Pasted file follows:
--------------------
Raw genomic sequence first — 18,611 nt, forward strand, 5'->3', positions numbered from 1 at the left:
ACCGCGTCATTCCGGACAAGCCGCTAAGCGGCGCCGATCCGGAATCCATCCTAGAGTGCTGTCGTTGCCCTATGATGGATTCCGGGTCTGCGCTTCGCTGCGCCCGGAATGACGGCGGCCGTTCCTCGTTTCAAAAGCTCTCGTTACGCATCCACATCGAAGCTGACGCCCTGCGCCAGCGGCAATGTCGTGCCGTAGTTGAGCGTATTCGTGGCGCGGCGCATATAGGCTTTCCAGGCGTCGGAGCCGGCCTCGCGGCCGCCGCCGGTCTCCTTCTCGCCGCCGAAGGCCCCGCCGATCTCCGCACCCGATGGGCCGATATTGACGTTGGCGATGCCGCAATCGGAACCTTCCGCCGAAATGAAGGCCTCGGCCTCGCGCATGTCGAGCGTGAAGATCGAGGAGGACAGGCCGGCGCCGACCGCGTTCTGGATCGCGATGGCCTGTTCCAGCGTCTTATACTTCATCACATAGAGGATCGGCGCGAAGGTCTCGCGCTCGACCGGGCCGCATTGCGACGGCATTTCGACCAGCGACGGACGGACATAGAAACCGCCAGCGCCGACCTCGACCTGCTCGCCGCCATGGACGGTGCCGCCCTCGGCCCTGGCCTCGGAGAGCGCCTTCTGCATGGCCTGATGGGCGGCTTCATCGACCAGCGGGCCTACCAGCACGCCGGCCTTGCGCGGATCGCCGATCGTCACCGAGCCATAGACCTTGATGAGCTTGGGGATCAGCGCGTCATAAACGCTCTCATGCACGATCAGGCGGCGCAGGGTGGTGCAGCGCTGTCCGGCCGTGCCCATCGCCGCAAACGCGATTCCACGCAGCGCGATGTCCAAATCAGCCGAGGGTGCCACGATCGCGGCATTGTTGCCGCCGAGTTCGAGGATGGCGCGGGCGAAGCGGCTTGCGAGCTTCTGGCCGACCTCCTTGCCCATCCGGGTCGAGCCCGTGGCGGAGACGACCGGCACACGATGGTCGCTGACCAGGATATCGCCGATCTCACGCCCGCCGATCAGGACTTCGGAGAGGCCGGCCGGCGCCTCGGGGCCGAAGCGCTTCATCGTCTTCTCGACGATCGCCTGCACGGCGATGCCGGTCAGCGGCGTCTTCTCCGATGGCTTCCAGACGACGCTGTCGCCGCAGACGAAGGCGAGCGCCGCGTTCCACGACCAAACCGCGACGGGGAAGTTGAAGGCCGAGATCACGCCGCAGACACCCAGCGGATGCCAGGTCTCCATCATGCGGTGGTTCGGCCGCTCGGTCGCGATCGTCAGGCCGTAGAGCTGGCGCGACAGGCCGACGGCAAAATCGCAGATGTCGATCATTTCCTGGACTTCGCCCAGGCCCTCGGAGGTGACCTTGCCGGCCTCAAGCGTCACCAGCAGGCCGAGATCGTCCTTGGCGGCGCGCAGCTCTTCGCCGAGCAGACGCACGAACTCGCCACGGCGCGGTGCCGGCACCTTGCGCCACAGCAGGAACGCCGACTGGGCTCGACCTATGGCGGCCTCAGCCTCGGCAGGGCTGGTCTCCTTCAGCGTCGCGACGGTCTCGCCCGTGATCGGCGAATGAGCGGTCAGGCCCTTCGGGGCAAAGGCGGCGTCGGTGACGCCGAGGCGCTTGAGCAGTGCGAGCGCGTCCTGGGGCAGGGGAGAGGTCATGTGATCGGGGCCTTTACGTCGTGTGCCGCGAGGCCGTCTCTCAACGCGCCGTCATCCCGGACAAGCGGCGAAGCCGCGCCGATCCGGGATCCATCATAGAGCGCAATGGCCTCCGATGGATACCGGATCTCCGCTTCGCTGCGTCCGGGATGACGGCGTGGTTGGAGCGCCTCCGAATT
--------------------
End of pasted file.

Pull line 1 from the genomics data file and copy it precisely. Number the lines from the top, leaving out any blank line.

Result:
Raw genomic sequence first — 18,611 nt, forward strand, 5'->3', positions numbered from 1 at the left: